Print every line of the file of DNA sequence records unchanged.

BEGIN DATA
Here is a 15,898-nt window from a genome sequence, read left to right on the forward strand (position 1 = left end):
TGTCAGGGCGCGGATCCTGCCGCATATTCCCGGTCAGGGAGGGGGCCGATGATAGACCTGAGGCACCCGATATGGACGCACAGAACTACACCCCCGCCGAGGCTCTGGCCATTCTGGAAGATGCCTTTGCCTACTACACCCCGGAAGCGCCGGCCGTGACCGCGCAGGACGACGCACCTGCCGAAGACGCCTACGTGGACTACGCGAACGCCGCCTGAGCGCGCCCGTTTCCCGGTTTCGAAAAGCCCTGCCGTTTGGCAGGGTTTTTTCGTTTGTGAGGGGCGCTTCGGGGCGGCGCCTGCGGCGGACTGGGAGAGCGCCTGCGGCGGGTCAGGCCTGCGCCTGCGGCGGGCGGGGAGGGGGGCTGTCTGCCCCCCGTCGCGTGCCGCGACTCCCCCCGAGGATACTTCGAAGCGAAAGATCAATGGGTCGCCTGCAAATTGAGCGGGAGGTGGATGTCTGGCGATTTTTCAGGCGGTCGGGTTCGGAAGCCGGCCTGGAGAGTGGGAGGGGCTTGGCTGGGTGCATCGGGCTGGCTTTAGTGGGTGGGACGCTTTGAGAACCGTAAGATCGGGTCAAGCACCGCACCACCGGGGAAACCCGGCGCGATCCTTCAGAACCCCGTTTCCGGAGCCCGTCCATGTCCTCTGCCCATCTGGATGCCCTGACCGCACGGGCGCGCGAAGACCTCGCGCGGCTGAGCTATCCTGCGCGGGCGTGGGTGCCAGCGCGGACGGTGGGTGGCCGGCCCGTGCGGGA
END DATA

Here is a 15,898-nt window from a genome sequence, read left to right on the forward strand (position 1 = left end):
TGTCAGGGCGCGGATCCTGCCGCATATTCCCGGTCAGGGAGGGGGCCGATGATAGACCTGAGGCACCCGATATGGACGCACAGAACTACACCCCCGCCGAGGCTCTGGCCATTCTGGAAGATGCCTTTGCCTACTACACCCCGGAAGCGCCGGCCGTGACCGCGCAGGACGACGCACCTGCCGAAGACGCCTACGTGGACTACGCGAACGCCGCCTGAGCGCGCCCGTTTCCCGGTTTCGAAAAGCCCTGCCGTTTGGCAGGGTTTTTTCGTTTGTGAGGGGCGCTTCGGGGCGGCGCCTGCGGCGGACTGGGAGAGCGCCTGCGGCGGGTCAGGCCTGCGCCTGCGGCGGGCGGGGAGGGGGGCTGTCTGCCCCCCGTCGCGTGCCGCGACTCCCCCCGAGGATACTTCGAAGCGAAAGATCAATGGGTCGCCTGCAAATTGAGCGGGAGGTGGATGTCTGGCGATTTTTCAGGCGGTCGGGTTCGGAAGCCGGCCTGGAGAGTGGGAGGGGCTTGGCTGGGTGCATCGGGCTGGCTTTAGTGGGTGGGACGCTTTGAGAACCGTAAGATCGGGTCAAGCACCGCACCACCGGGGAAACCCGGCGCGATCCTTCAGAACCCCGTTTCCGGAGCCCGTCCATGTCCTCTGCCCATCTGGATGCCCTGACCGCACGGGCGCGCGAAGACCTCGCGCGGCTGAGCTATCCTGCGCGGGCGTGGGTGCCAGCGCGGACGGTGGGTGGCCGGCCCGTGCGGGA